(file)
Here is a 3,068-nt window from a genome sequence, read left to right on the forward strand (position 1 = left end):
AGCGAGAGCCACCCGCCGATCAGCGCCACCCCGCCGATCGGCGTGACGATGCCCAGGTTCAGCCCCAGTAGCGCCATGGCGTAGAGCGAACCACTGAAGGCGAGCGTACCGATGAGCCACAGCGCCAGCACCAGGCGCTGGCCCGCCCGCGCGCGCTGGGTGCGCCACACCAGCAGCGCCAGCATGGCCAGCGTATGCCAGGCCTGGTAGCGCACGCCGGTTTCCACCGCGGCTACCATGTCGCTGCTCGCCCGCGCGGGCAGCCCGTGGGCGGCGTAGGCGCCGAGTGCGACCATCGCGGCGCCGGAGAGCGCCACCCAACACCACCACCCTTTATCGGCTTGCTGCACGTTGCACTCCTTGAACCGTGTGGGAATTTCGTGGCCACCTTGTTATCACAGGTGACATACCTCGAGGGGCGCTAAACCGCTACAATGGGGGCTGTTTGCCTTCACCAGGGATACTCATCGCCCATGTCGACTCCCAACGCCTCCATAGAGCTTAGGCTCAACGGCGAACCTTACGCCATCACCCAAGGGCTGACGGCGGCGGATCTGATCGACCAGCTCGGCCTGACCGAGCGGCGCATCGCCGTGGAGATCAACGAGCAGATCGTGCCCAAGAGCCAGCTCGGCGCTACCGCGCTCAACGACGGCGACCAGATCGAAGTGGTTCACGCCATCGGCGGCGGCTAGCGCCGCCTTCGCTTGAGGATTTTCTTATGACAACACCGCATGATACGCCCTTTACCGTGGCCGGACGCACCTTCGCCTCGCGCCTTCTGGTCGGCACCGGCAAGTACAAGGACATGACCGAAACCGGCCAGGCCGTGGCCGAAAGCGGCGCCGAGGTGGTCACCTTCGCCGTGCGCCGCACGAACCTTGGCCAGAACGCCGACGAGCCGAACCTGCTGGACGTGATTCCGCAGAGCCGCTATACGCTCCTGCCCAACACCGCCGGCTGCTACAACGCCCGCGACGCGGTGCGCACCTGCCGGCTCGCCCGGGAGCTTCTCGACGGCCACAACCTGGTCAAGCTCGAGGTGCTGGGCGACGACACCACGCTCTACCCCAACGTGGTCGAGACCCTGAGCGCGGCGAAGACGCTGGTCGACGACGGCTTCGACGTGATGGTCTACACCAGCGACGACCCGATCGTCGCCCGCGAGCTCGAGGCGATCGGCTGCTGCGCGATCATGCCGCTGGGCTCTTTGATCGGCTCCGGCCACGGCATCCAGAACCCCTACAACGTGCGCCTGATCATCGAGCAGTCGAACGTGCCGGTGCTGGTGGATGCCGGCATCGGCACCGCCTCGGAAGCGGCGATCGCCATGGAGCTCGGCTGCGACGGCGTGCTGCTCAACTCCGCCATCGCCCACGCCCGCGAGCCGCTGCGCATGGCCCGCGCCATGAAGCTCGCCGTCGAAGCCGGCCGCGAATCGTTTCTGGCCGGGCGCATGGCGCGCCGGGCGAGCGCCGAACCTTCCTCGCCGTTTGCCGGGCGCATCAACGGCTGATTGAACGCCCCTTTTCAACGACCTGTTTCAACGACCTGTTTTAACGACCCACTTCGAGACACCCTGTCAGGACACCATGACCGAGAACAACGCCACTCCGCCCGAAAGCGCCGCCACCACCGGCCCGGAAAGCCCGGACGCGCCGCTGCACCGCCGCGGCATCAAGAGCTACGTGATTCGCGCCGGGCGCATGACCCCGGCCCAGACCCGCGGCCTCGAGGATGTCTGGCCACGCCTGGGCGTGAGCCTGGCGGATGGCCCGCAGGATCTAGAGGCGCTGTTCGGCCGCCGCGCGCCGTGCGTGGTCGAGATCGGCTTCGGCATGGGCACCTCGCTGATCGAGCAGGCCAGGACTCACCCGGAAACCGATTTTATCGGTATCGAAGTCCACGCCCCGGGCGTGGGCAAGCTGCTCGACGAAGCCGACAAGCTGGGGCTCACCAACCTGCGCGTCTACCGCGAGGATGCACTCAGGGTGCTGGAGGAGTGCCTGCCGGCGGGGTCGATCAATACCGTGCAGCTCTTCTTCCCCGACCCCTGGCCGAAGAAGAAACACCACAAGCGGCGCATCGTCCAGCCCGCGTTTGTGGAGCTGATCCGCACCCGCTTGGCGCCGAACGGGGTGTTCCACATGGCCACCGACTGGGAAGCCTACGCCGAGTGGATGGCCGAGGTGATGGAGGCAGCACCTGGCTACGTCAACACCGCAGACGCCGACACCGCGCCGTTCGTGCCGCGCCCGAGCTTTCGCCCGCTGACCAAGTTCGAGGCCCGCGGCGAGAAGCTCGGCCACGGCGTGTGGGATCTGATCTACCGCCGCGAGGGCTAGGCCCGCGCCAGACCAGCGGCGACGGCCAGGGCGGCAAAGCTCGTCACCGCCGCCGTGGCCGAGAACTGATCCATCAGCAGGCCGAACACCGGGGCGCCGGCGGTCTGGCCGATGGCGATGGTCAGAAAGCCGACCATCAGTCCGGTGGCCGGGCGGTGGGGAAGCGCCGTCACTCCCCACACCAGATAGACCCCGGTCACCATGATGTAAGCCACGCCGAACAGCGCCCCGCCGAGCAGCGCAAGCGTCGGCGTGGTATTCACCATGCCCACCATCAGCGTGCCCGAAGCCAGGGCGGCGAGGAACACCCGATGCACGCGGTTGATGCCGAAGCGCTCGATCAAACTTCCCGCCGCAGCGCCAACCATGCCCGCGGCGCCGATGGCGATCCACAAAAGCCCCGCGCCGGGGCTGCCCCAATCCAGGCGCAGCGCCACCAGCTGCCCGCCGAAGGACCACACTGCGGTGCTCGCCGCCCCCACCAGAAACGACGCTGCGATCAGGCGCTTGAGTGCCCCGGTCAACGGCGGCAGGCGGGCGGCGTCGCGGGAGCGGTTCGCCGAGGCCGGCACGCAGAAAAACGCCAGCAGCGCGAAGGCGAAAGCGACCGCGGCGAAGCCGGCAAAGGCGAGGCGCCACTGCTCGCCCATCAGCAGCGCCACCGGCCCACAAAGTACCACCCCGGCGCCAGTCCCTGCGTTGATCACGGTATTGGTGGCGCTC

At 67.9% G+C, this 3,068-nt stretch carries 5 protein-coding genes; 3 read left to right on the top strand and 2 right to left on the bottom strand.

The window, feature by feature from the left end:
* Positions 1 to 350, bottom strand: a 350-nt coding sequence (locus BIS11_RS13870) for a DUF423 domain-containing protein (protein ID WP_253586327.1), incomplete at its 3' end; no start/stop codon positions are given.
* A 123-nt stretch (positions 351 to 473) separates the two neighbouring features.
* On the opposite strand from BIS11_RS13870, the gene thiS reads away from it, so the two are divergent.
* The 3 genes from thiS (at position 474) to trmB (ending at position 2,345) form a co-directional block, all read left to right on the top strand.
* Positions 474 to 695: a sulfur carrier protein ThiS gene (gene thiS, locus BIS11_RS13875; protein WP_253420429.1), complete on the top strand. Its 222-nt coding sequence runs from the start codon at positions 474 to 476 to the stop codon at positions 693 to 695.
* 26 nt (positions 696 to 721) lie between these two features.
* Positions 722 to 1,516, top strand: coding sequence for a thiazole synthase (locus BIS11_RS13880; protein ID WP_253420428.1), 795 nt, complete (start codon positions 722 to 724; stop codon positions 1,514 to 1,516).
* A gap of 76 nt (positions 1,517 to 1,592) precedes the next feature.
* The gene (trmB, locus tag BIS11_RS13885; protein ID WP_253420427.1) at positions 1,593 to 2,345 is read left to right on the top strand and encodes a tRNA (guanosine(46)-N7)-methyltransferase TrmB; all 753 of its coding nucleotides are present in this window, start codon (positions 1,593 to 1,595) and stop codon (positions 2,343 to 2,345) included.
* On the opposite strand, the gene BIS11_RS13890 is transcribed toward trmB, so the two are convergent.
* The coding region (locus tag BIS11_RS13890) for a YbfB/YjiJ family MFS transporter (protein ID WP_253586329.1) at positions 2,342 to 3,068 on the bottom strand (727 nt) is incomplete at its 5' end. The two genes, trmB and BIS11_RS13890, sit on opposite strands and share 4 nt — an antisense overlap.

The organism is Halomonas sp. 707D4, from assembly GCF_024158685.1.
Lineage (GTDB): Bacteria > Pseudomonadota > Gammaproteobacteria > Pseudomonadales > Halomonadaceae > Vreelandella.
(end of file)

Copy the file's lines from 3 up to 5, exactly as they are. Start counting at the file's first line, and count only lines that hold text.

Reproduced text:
At 67.9% G+C, this 3,068-nt stretch carries 5 protein-coding genes; 3 read left to right on the top strand and 2 right to left on the bottom strand.

The window, feature by feature from the left end:
* Positions 1 to 350, bottom strand: a 350-nt coding sequence (locus BIS11_RS13870) for a DUF423 domain-containing protein (protein ID WP_253586327.1), incomplete at its 3' end; no start/stop codon positions are given.